Home & Garden

Watch out for garden pests, they can be hard to spot

Snails cluster on a plant leaf. Snail damage is evident on the leaves.
Snails cluster on a plant leaf. Snail damage is evident on the leaves. Fresno Bee file

We often see pest damage in our gardens but can’t find the pests. A little detective work to identify the type of damage and the pest that causes it can help us discover where they’re hiding.

Elinor Teague

Snails and slugs provide a good example of the hunt method of pest control since after feeding at night they leave silvery slime trails that can be followed back to their daytime hiding places. It’s easy to handpick a large group and drop them into a bucket of soapy water or use the ‘big foot’ method to kill them. Iron phosphate snail and slug baits can be applied near the hiding places for best results.

Cutworms are moth larvae/caterpillars that emerge in spring to feed on tender new seedlings. Cutworms burrow into the top inch or two of soil during the day and come out at night to chew uneven round holes in flower petals and the new leaves of most garden crops. They often bite right through small stems of seedlings and transplants at soil level.

Handpicking cutworms at night using a flashlight to find them works well as does lightly cultivating the soil during the day near new transplants and seedlings to uncover them as they are sleeping. The caterpillars are a mottled gray or soil-colored light brown and 1 to 2 inches long. When uncovered, cutworms curl into a distinctive C-shape.

Make 6- to 8-inch collars out of paper towel cardboard rollers and use them to protect seedling stems. Bt or Bacillus thuringiensis or spinosad sprays applied on cutworms as they feed will kill cutworms on larger plants.

Aphid species are mostly specific to the plants they feed on. On roses, rose aphids usually cover the stems and new buds in spring. On hackberry trees, the woolly hackberry aphid feeds on leaves throughout the growing season; their excessive amounts of sticky ‘honeydew’ cause a real mess underneath untreated trees. Heavy aphid infestations feeding on new leaves in spring can cause the leaves to curl, hiding the aphids. If you’re seeing curled leaves on your plants or sticky honeydew on them (or ants on your plants), pick off a leaf and open it to check for aphids. The aphids can be washed off lower leaves or small trees with a fairly gentle stream of water (you don’t want to tear the tender leaves) or neem oil or another lightweight horticultural oil can be applied to smother the aphids. Systemic insecticides can be used to treat taller trees for severe aphid infestations that can weaken the tree, but first try correcting any cultural problems, especially over- or under-watering, that cause the trees to be stressed and attract pest insects.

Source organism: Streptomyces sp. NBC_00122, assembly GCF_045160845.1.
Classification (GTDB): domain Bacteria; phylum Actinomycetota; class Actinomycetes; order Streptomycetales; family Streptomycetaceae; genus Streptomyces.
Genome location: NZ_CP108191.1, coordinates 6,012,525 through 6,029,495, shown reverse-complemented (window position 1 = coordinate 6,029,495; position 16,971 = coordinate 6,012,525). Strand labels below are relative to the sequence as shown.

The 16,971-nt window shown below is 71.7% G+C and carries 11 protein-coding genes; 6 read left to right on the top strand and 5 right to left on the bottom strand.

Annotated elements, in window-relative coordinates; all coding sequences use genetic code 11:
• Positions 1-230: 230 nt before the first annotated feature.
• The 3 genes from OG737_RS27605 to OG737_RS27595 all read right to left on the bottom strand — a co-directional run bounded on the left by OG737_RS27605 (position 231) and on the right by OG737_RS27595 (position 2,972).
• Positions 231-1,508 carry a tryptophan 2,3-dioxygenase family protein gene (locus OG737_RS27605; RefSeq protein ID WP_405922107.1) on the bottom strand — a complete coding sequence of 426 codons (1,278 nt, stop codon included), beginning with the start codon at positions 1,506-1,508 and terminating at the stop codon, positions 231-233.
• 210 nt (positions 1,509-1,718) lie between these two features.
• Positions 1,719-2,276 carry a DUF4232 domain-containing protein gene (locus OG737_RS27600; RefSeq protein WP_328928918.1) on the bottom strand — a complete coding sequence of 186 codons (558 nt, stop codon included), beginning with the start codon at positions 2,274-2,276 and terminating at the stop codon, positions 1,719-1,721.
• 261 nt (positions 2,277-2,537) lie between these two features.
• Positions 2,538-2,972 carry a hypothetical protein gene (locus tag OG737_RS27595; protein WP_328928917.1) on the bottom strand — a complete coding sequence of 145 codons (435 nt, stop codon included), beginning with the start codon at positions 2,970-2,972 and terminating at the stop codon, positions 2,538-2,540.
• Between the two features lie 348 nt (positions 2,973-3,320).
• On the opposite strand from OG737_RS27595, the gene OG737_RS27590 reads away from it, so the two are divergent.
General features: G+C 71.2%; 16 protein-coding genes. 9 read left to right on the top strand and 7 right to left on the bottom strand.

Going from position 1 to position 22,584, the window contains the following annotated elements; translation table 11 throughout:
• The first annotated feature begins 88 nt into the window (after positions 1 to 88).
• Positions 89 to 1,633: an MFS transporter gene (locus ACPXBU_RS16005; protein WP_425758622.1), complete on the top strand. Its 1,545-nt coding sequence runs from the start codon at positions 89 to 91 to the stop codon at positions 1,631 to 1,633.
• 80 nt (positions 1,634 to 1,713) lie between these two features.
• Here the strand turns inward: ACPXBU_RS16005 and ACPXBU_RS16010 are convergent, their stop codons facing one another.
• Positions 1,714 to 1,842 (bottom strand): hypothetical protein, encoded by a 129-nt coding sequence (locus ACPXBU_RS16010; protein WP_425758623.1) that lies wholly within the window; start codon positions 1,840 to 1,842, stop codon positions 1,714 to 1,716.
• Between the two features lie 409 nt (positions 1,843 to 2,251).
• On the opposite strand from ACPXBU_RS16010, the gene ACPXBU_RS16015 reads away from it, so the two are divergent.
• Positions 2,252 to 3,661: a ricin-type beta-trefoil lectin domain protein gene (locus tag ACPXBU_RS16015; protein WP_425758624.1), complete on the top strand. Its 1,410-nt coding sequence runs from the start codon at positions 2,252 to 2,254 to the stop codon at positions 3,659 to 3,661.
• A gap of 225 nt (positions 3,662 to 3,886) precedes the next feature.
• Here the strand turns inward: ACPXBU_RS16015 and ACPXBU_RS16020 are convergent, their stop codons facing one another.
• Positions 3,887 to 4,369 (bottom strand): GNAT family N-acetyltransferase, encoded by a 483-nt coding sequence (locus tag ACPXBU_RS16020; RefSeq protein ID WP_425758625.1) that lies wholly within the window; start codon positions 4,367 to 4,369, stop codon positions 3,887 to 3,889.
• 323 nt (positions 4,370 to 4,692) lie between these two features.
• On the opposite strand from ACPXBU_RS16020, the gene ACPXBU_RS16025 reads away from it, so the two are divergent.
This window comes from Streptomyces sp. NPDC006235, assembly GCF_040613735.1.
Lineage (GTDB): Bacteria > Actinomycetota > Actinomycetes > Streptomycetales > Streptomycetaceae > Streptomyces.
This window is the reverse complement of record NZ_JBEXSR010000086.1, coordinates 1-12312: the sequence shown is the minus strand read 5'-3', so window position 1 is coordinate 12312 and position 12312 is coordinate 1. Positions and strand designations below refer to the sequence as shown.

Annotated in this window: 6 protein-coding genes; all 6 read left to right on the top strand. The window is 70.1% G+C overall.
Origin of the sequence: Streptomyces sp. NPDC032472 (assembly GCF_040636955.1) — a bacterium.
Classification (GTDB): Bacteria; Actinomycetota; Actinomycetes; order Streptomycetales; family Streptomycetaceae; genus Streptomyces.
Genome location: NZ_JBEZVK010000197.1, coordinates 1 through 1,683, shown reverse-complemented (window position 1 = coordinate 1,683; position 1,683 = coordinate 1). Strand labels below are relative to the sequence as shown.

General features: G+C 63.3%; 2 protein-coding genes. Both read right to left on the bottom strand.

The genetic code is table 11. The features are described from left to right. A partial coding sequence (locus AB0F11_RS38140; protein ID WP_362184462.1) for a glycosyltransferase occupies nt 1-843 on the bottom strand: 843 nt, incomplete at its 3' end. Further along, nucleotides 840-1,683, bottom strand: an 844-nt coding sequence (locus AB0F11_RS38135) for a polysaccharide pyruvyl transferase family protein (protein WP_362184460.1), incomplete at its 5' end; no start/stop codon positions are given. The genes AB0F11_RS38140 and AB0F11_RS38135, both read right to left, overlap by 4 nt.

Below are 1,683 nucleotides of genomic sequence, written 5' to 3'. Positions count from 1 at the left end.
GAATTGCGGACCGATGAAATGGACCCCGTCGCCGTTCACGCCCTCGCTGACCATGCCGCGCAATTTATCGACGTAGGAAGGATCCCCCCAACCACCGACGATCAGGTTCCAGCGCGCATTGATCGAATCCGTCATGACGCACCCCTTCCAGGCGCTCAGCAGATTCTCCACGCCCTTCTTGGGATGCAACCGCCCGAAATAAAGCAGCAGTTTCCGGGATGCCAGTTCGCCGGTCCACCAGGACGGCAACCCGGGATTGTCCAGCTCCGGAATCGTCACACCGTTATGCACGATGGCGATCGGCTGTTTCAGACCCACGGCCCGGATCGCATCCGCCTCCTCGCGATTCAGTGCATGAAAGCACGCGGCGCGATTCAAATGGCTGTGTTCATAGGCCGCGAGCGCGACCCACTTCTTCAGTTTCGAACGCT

Red spider mites don’t hide very well. They congregate on the undersides of leaves in summer, especially dusty leaves, feeding on plant juices. You can easily spot stippling or lighter spots on the tops of the leaves and their webbing on the undersides. Keep plants as free of dust as possible by regularly rinsing both upper and undersides of leaves with water. Applications of neem oil or other lightweight horticultural oils will smother red spider mites.

Elinor Teague: etgrow@comcast.net